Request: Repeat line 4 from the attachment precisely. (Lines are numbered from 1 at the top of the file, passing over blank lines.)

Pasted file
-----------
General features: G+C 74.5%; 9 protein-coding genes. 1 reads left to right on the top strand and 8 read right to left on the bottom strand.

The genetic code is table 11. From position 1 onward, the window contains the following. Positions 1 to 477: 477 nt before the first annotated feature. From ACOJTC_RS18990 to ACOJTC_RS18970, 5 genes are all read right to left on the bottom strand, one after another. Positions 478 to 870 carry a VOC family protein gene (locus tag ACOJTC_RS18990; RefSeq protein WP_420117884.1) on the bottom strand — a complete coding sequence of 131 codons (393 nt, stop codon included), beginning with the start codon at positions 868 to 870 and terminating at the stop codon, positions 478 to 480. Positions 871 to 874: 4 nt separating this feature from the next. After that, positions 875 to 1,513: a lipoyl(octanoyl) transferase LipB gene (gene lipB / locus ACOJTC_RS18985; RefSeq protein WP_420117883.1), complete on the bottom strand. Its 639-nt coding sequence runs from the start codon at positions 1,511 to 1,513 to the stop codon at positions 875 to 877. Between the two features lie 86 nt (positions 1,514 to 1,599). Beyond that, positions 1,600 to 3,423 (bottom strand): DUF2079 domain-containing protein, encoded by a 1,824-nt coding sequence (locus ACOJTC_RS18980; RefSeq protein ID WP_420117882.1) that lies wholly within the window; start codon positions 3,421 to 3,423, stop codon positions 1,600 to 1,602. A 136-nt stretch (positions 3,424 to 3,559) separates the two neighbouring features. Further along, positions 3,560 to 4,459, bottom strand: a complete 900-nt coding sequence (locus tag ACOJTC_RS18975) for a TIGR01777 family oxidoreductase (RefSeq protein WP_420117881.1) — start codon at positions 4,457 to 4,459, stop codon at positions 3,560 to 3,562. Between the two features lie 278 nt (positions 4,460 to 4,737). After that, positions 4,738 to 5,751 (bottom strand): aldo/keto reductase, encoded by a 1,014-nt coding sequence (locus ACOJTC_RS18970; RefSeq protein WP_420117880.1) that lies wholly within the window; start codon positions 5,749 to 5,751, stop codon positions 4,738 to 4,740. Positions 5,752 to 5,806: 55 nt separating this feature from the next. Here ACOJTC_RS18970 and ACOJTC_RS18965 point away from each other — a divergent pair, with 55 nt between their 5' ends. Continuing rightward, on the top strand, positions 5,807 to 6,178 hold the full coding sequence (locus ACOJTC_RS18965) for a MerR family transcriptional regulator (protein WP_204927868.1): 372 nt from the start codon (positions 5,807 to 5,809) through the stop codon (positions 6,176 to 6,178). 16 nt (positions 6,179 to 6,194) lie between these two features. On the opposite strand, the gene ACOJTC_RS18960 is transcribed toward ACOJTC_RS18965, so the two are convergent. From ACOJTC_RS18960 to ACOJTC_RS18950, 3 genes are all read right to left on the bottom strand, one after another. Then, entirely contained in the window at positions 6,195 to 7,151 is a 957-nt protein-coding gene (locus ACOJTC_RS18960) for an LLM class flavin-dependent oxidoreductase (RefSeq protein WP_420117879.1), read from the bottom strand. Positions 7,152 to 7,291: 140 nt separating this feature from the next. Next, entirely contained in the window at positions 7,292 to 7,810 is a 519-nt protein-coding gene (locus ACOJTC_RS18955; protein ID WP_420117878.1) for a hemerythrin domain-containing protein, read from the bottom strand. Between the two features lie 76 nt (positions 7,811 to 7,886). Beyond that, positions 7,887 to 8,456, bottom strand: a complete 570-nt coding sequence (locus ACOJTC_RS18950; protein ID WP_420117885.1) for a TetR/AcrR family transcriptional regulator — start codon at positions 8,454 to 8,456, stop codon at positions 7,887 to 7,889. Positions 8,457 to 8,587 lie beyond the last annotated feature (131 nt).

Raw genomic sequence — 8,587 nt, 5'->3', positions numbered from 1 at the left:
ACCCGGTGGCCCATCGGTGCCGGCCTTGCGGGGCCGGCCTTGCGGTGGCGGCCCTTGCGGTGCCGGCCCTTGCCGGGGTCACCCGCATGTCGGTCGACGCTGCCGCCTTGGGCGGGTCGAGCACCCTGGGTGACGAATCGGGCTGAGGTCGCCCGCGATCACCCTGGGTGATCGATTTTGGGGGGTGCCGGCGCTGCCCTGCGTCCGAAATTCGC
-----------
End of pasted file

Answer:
ACCCGGTGGCCCATCGGTGCCGGCCTTGCGGGGCCGGCCTTGCGGTGGCGGCCCTTGCGGTGCCGGCCCTTGCCGGGGTCACCCGCATGTCGGTCGACGCTGCCGCCTTGGGCGGGTCGAGCACCCTGGGTGACGAATCGGGCTGAGGTCGCCCGCGATCACCCTGGGTGATCGATTTTGGGGGGTGCCGGCGCTGCCCTGCGTCCGAAATTCGC